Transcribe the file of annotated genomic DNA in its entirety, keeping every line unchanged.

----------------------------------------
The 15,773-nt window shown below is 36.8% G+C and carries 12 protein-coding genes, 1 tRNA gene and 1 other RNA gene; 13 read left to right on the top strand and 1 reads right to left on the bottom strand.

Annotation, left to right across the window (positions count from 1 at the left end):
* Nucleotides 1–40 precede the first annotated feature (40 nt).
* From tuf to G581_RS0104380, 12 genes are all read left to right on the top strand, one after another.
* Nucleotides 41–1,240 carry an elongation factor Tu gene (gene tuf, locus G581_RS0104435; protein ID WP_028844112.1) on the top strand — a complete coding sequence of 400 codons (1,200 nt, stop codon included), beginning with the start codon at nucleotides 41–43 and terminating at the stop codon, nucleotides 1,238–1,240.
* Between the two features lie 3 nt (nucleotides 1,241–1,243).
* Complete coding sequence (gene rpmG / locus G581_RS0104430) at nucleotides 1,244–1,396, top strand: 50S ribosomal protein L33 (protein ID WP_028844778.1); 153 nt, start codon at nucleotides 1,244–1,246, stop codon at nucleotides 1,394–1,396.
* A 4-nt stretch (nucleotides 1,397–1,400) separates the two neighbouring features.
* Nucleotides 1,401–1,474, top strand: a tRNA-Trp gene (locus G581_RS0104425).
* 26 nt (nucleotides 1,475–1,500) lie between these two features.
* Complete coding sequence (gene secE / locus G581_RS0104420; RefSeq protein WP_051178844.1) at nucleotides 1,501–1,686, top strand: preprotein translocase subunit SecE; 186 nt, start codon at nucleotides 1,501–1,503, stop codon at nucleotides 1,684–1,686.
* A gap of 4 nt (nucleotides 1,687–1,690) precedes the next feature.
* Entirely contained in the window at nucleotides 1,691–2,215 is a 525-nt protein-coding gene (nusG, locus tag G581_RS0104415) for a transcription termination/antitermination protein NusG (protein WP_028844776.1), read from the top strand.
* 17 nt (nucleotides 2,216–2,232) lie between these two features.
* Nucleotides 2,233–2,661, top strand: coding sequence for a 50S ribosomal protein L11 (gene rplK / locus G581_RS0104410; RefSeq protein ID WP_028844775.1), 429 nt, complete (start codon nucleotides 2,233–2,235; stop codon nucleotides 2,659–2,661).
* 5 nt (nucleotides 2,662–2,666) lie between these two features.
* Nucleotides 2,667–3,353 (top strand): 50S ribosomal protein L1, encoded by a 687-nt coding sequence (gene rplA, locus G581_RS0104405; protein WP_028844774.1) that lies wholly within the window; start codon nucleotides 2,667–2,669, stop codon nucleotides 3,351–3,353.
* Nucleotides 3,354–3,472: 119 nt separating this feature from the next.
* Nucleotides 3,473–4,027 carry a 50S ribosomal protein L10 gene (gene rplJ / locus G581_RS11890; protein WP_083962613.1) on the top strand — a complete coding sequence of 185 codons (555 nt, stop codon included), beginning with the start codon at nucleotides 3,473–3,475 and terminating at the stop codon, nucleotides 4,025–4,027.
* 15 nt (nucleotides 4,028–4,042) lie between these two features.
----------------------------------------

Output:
The 15,773-nt window shown below is 36.8% G+C and carries 12 protein-coding genes, 1 tRNA gene and 1 other RNA gene; 13 read left to right on the top strand and 1 reads right to left on the bottom strand.

Annotation, left to right across the window (positions count from 1 at the left end):
* Nucleotides 1–40 precede the first annotated feature (40 nt).
* From tuf to G581_RS0104380, 12 genes are all read left to right on the top strand, one after another.
* Nucleotides 41–1,240 carry an elongation factor Tu gene (gene tuf, locus G581_RS0104435; protein ID WP_028844112.1) on the top strand — a complete coding sequence of 400 codons (1,200 nt, stop codon included), beginning with the start codon at nucleotides 41–43 and terminating at the stop codon, nucleotides 1,238–1,240.
* Between the two features lie 3 nt (nucleotides 1,241–1,243).
* Complete coding sequence (gene rpmG / locus G581_RS0104430) at nucleotides 1,244–1,396, top strand: 50S ribosomal protein L33 (protein ID WP_028844778.1); 153 nt, start codon at nucleotides 1,244–1,246, stop codon at nucleotides 1,394–1,396.
* A 4-nt stretch (nucleotides 1,397–1,400) separates the two neighbouring features.
* Nucleotides 1,401–1,474, top strand: a tRNA-Trp gene (locus G581_RS0104425).
* 26 nt (nucleotides 1,475–1,500) lie between these two features.
* Complete coding sequence (gene secE / locus G581_RS0104420; RefSeq protein WP_051178844.1) at nucleotides 1,501–1,686, top strand: preprotein translocase subunit SecE; 186 nt, start codon at nucleotides 1,501–1,503, stop codon at nucleotides 1,684–1,686.
* A gap of 4 nt (nucleotides 1,687–1,690) precedes the next feature.
* Entirely contained in the window at nucleotides 1,691–2,215 is a 525-nt protein-coding gene (nusG, locus tag G581_RS0104415) for a transcription termination/antitermination protein NusG (protein WP_028844776.1), read from the top strand.
* 17 nt (nucleotides 2,216–2,232) lie between these two features.
* Nucleotides 2,233–2,661, top strand: coding sequence for a 50S ribosomal protein L11 (gene rplK / locus G581_RS0104410; RefSeq protein ID WP_028844775.1), 429 nt, complete (start codon nucleotides 2,233–2,235; stop codon nucleotides 2,659–2,661).
* 5 nt (nucleotides 2,662–2,666) lie between these two features.
* Nucleotides 2,667–3,353 (top strand): 50S ribosomal protein L1, encoded by a 687-nt coding sequence (gene rplA, locus G581_RS0104405; protein WP_028844774.1) that lies wholly within the window; start codon nucleotides 2,667–2,669, stop codon nucleotides 3,351–3,353.
* Nucleotides 3,354–3,472: 119 nt separating this feature from the next.
* Nucleotides 3,473–4,027 carry a 50S ribosomal protein L10 gene (gene rplJ / locus G581_RS11890; protein WP_083962613.1) on the top strand — a complete coding sequence of 185 codons (555 nt, stop codon included), beginning with the start codon at nucleotides 3,473–3,475 and terminating at the stop codon, nucleotides 4,025–4,027.
* 15 nt (nucleotides 4,028–4,042) lie between these two features.